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  • Level: GCSE
  • Subject: Law
  • Word count: 1506

The process of Bankruptcy.

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Research Paper Bankruptcy November 25, 2005 The process of Bankruptcy was put in to place in order to assist corporations and individuals the opportunity to discharge from unpaid debts. This research paper will discuss the history of bankruptcy and the new laws that changed the status of filing bankruptcy. The first identified bankruptcy law was passed in England in 1542 in order to give creditors a solution (other than imprisonment) against debtors who did not pay their bills. Under this law debtors were considered "quasi criminals" (Skeel) In 1570, England passed a second bankruptcy law that indicated the following: * Only a creditor could instigate a bankruptcy case, basically bankruptcy was involuntary for the debtor. * Only a merchant could be a debtor. (Ordinary people were being thrown in jail) * During the bankruptcy a commissioner seized the bankruptcy assets, sold and distributed them pro rata to the creditors. * At the end of the case, the debtor did not obtain a discharge of the balance; therefore creditor could continue their collection efforts. (History of Bankruptcy) In the next 100 years Parliament made many changes to this bankruptcy law, more so to let the commissioner take more of the bankrupt's assets and to increase penalties for noncompliance. A 1604 amendment allowed the debtor's ear to be cut off. ...read more.


(History of Bankruptcy) During the 1920's, the act was amended to add grounds for denial of discharge and debts excepted from the discharges. In 1938 Congress overruled American bankruptcy law. Even though most changes affected mainly business bankruptcies, this law also created Chapter XIII, the wage earners repayment plan. (Skeel) The next major change came in the Bankruptcy Act of 1978. It was amended in 1984 to add many new categories of non-dischargeable debts. The law has been maneuvered since then, however Congress has not changed the vital nature of bankruptcy in America for at least 100 years. (Skeel) However recently changes in bankruptcy law have emerged. The House of Judiciary Committee passed the senate version of the Bankruptcy Reform Act. (Boute) The law will not only stop many people from being able to qualify to file bankruptcy it will also increase the cost of legal representation. Since the law makes the debtor's attorney personally liable to creditors if there are errors or mistakes in the debtors paperwork. (Boute) This means that if the client is deceitful and lies or is incorrect by accident. The Attorney can be required to pay damages to the creditors. Given that scenario the attorneys may need to bare more expenses by hiring a private investigator, which the client will have to bear the extra cost. ...read more.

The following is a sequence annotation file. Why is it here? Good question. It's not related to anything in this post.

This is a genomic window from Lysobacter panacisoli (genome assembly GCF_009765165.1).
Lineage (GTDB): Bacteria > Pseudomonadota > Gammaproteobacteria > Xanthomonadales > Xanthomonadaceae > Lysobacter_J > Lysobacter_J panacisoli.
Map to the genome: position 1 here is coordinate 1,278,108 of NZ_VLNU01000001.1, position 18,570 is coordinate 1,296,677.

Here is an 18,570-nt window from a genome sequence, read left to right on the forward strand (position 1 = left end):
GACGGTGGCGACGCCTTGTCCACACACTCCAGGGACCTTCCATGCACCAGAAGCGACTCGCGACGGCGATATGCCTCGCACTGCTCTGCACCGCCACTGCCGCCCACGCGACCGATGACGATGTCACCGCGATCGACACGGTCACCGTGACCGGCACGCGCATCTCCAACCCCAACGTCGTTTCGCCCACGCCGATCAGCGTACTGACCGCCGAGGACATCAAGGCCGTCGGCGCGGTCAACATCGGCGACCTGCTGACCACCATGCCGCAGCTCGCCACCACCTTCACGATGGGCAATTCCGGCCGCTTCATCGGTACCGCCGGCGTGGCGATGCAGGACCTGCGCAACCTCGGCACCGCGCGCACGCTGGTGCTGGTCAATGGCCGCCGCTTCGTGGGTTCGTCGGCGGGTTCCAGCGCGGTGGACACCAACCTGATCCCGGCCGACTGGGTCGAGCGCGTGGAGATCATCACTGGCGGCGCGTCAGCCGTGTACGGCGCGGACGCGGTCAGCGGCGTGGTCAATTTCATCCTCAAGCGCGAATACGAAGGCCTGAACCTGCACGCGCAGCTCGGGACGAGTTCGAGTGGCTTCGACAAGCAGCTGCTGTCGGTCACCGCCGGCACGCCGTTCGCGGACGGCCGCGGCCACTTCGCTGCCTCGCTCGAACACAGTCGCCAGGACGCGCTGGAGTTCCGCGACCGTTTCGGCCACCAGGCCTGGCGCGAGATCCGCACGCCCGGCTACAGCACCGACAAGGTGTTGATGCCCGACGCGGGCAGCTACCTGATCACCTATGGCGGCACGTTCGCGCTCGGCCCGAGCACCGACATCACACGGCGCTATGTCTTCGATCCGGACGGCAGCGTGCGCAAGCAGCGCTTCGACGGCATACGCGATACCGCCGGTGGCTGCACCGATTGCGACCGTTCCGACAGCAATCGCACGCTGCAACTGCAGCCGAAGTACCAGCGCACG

(Boute) In many states Florida, Boston, and several others around United States an increase of debtors lined up on the sidewalks and halls of the U.S. Bankruptcy clerk of court offices. In a last minute rush to file their claims before the tough bankruptcy law came into affect. The Florida claimants were the last among an estimated 10,000 South Floridians who filed for bankruptcy since October 1, 2005. (State receives) Research shows that about half the families in bankrupsy filing have serious medical problems. Two thirds of those who file have lost a job or small business. Twenty percent have just suffered a family breakup- a husband who disappeared, a wife who died, a family that separated by long distance. (North Carolina Statistics) Statistics in North Carolina 2002: Total Consumer Business Chapter 7 17466 17096 370 Chapter 11 144 17 127 Chapter 12 8 -- 8 Chapter 13 18764 18693 71 Total 36382 35806 576 (North Carolina Statistics) Some bankruptcy experts indicate that the new means testing will affect perhaps 5 percent of 15 present of filers. Bankruptcy is meant to provide legitimate relief for some overburden Americans. Unfortunately, some individuals have taken advantage of current law to avoid financial obligations. The new law will force more bankruptcy filers capable of repaying their debts to do so and not have them be relieved so easily. ...read more.

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